After decades of steady advancement, our country's era of stability and development has been sidetracked. In its place, we have crime, corruption, and disorder. The technocrats responsible for the mess call our present turmoil the price of progress. In reality, Mexico is sliding backward. We are drifting toward a repetition of the violence and destruction of the revolution. Mexico must take strong measures to restore order and turn back the forces of disintegration. The unrestrained capitalism of the United States cannot be transplanted to Mexican soil. Nor can our carefully crafted political system be overturned in the span of a few years. Rather, we must follow a course that fits Mexico. Let us join together in restoring the system that has served our country well.
At long last, Mexico is in a position to realize its potential. Our country stands ready to make the leap from poverty to prosperity, from the rule of force to the rule of law. Since the early 1980s, Mexico has undergone a painful yet necessary transformation. We have prodded Mexico to the doorstep of the democratic, free-market world. Mexico must not retreat from our country's march of progress. We should step up our efforts to guide our country into the 21st century. Through renewed emphasis on improving the efficiency of the Mexican economy, we can expand exports and generate millions of new jobs. At the same time, economic reforms go hand-in-hand with the transformation of our political system. We have come much too far to turn back now.
You have had an opportunity to consider three Futures for Mexico. Now it is your turn to look at each of the Futures from your own perspective. Try each one on for size. Think about how the Futures address your concerns and hopes. You will find that each has its own risks and trade-offs, advantages an disadvantages. After you complete this worksheet, you will be asked to develop your own Future for Mexico.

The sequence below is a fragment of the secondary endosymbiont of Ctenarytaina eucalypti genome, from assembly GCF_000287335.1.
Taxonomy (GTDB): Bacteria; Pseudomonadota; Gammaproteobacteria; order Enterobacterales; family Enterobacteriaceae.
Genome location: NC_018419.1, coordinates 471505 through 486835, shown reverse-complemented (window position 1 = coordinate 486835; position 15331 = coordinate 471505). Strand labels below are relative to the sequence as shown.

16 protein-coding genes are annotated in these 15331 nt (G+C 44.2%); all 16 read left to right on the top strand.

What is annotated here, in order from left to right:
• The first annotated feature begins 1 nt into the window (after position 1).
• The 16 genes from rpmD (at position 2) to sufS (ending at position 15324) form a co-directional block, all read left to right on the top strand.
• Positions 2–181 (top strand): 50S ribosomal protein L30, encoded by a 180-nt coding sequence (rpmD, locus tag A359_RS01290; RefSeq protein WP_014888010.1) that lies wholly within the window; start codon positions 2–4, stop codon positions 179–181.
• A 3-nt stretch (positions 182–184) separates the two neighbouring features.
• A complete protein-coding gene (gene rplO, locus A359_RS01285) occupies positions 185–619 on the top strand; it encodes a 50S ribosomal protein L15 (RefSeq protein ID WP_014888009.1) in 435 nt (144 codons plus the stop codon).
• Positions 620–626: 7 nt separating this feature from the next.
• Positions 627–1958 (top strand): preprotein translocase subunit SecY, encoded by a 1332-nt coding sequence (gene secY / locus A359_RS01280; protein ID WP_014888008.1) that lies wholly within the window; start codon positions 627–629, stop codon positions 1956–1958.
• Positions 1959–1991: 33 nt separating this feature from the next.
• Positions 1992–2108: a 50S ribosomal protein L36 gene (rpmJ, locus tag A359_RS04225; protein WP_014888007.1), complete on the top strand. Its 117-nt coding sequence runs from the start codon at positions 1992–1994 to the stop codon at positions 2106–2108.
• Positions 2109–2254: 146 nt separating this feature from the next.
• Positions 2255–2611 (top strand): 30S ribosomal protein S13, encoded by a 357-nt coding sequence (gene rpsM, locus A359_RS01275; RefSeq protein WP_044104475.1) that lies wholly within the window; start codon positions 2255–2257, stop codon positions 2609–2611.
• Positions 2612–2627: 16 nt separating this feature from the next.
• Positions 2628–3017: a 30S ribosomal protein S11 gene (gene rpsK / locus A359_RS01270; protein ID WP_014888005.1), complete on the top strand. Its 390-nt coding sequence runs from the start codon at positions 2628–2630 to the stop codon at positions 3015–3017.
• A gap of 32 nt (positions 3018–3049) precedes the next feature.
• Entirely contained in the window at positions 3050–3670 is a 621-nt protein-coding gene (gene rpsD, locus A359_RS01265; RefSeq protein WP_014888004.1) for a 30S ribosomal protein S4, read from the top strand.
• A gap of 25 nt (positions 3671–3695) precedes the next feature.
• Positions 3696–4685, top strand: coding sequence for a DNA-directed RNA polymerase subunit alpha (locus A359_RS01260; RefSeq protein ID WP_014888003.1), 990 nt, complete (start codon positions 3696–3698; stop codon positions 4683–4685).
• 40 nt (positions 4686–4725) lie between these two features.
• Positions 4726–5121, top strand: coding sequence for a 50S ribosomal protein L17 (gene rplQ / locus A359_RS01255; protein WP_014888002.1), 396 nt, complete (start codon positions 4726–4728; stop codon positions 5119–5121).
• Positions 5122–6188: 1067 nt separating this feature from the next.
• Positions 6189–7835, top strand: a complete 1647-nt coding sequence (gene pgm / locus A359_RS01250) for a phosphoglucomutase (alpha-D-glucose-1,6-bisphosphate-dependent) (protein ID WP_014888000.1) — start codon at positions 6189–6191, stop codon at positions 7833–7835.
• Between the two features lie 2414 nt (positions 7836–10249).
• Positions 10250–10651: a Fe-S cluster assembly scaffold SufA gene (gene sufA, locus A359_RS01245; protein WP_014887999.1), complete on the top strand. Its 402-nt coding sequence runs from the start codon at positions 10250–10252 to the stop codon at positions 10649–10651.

Which of the Futures below do you prefer? Rank the Futures, with "1" being the best Future for Mexico to follow:
|Future 1: Justice for the People||Future 2: Restore Order and Stability||Future 3: Embrace the Future|
Rate each of the statements according to your personal beliefs:
1 = Strongly Support;
2 = Support;
3 = Oppose;
4 = Strongly Oppose;
5 = Undecided.
___To move forward, Mexico must first overcome its history of injustice and exploitation.
___Mexico has an opportunity to eventually join the ranks of the developed nations if our country holds steady to the course of reform.
___Closing the gap between the rich and the poor in Mexico is more important than achieving high rates of economic growth.
___Rapid change threatens to plunge Mexico into chaos and violence.
___Linking our country closely to the United States is the surest route to prosperity for Mexico.
___Democracy is a worthy goal only to the extent that it puts power in the hands of the common people.
___The United States seeks only to take advantage of Mexico's weaknesses.
___The free-market economic system and democracy are the only realistic options available to poor countries seeking to advance.
___A strong, central government is Mexico's best bet for promoting stability and prosperity.
Your next assignment is to create a Future that reflects your own beliefs and opinions. You may borrow heavily from one Future, or you may combine ideas from two or three Futures. Or you may take a new approach altogether. There are, of course, no perfect solutions. And there is no right or wrong answer. Rather, you should strive to craft a Future that is logical and persuasive. Be careful of contradictions. For example, you should not propose raising trade barriers to protect Mexican industries if you believe that NAFTA is crucial to Mexico's development.